So little Laila became who I was– until the fateful day when I started kindergarten and my teacher, looking at my records, naturally called me Ruth. Ruth? What? Who is this Ruth? In one fell swoop, my was shattered. (Obviously, I’m not the ideal person to come to for advice on changing a child’s name post-toddlerhood.)
I returned home from school that day completely confused and distraught, no longer sure quite who I was. Sympathetic mommy came up with a solution: ’OK, dear, if it would make you feel any better, how about starting from scratch and picking a totally new name for yourself?’ Not having a name book handy, she proceeded to make lists of names starting with those two letters (again Lydia and Laurel went missing)–Leah, Leslie, Louise, Rachel, Roxanne, etc. I picked Linda, which at the time sounded appealingly bright and shinier than the other options to me. But choosing a new name at the age of five doesn’t mean you necessarily instantly internalize it and make your own–which is something I never really did.
But I have no doubt that what the experience did do, though, was trigger my lifelong fascination with names and set me on the path that eventually would lead to Beyond Jennifer & Jason and Nameberry –as well as to my becoming a compulsive, lifelong list-maker.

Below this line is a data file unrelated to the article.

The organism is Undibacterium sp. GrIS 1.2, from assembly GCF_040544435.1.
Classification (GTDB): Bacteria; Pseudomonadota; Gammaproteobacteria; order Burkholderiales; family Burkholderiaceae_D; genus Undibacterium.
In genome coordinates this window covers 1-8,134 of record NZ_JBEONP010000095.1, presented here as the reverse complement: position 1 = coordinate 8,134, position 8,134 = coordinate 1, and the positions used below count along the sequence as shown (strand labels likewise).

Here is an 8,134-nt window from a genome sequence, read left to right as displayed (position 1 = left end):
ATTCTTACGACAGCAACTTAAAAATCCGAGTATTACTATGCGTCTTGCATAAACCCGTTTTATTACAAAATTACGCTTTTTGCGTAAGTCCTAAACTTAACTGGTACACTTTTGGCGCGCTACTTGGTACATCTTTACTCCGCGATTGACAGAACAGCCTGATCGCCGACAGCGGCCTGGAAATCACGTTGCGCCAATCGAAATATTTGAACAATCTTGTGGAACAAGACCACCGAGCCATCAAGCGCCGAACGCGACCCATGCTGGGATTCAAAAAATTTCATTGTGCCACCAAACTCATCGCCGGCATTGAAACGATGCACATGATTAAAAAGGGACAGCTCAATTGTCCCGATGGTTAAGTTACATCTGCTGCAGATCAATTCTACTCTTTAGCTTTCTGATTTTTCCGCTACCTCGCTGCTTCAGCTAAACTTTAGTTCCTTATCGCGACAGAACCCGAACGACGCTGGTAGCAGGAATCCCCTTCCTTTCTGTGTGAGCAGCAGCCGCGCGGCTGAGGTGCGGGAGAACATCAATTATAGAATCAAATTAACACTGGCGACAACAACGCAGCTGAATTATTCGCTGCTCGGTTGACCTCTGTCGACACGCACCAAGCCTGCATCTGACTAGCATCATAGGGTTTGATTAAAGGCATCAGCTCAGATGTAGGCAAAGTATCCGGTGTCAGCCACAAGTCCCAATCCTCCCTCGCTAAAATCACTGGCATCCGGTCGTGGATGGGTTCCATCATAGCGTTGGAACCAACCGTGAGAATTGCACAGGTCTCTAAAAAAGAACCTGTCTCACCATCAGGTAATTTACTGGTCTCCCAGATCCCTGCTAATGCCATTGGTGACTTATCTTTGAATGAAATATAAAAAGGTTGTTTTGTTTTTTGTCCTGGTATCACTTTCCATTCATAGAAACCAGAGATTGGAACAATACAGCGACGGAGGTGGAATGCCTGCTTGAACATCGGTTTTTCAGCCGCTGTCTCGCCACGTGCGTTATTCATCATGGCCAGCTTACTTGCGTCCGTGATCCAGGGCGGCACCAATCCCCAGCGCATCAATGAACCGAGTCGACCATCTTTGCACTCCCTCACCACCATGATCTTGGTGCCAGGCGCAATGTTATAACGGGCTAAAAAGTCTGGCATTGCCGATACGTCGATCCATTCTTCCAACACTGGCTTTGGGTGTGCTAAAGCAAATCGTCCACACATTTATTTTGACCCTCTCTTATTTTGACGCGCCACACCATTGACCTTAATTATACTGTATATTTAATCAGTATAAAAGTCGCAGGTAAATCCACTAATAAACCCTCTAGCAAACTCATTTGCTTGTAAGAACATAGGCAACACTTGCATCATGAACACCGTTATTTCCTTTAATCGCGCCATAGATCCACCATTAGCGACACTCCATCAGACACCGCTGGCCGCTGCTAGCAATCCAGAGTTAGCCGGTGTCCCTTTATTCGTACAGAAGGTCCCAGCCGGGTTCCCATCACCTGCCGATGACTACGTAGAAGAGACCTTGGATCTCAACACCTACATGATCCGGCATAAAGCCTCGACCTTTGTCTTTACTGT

Through the years I’ve accumulated a number of nicknames–perhaps because my friends also sensed that I wasn’t quite a Linda. My family often shortened it to Lin, while others came up with Linnie, Lindy, Linneth, Linden, Linsy, and even–in the internet era–my own self-created email tag of Lindro. Lately, though, with the growing popularity of so many pretty double-L names, like Lola and Lila and Lilo and Lily and Leyla, I’ve started to really miss Laila. As a matter of fact, one new acquaintance, upon hearing my name saga, has started to call me that.
Not that I think I could ever commit to it wholeheartedly, but I have to admit that in a certain way, it does feel like the more authentic me.
Does anyone else have a story about a name change that didn’t take, or of not feeling comfortable with your own name for some other reason?